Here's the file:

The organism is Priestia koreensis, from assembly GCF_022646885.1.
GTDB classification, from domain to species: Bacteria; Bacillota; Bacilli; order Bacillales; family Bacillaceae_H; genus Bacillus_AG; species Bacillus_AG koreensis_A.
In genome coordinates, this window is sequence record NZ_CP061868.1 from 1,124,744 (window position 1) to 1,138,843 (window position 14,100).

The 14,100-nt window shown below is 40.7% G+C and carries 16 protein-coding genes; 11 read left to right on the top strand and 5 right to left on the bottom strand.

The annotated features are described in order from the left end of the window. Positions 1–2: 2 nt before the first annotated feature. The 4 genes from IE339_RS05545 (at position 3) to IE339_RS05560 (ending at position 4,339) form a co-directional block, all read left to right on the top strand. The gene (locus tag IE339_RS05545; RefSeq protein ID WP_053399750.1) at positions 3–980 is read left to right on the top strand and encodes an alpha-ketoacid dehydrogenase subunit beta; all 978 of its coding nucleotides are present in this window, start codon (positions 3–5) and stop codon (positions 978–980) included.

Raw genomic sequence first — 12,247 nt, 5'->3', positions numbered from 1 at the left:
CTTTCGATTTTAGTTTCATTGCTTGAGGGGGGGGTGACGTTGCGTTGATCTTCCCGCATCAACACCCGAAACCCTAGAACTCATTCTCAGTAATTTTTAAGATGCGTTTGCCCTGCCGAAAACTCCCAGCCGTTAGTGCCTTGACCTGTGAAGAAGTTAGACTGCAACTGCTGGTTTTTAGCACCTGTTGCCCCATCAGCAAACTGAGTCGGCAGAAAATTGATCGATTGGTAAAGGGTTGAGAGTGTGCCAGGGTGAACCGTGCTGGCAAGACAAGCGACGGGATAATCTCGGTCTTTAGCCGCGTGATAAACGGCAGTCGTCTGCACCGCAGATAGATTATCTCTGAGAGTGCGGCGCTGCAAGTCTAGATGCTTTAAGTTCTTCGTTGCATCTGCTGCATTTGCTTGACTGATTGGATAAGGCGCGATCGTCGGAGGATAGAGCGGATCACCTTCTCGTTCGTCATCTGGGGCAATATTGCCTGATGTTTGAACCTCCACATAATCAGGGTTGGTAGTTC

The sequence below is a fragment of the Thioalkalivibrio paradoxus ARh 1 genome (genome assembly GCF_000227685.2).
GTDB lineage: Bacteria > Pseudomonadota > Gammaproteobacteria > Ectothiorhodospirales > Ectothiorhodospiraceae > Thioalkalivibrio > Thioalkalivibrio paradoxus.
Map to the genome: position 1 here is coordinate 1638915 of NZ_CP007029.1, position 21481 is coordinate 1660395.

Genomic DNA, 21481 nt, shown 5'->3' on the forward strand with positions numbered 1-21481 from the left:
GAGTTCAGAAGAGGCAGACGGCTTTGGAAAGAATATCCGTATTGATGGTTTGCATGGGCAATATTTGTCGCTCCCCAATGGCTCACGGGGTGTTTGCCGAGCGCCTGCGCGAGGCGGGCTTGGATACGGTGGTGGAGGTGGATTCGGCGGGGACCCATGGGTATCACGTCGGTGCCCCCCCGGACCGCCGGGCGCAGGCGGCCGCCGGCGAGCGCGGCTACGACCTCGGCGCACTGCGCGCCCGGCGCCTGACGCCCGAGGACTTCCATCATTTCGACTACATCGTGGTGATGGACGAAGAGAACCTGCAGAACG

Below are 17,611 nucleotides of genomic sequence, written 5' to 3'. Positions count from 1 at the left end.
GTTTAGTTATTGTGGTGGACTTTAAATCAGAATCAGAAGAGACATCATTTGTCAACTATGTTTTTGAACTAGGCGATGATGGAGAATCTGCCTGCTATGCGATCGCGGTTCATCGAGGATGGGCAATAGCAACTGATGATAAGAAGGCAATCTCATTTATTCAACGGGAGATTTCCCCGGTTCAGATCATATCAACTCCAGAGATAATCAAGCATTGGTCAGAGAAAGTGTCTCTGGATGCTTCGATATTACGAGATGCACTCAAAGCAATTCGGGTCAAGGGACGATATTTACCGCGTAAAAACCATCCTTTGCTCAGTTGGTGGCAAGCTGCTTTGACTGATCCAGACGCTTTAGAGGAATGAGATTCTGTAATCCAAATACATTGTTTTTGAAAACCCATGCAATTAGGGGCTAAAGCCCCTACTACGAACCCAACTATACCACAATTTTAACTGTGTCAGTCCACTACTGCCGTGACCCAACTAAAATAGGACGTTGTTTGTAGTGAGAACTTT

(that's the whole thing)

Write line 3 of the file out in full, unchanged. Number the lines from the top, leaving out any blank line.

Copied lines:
In genome coordinates, this window is sequence record NZ_CP061868.1 from 1,124,744 (window position 1) to 1,138,843 (window position 14,100).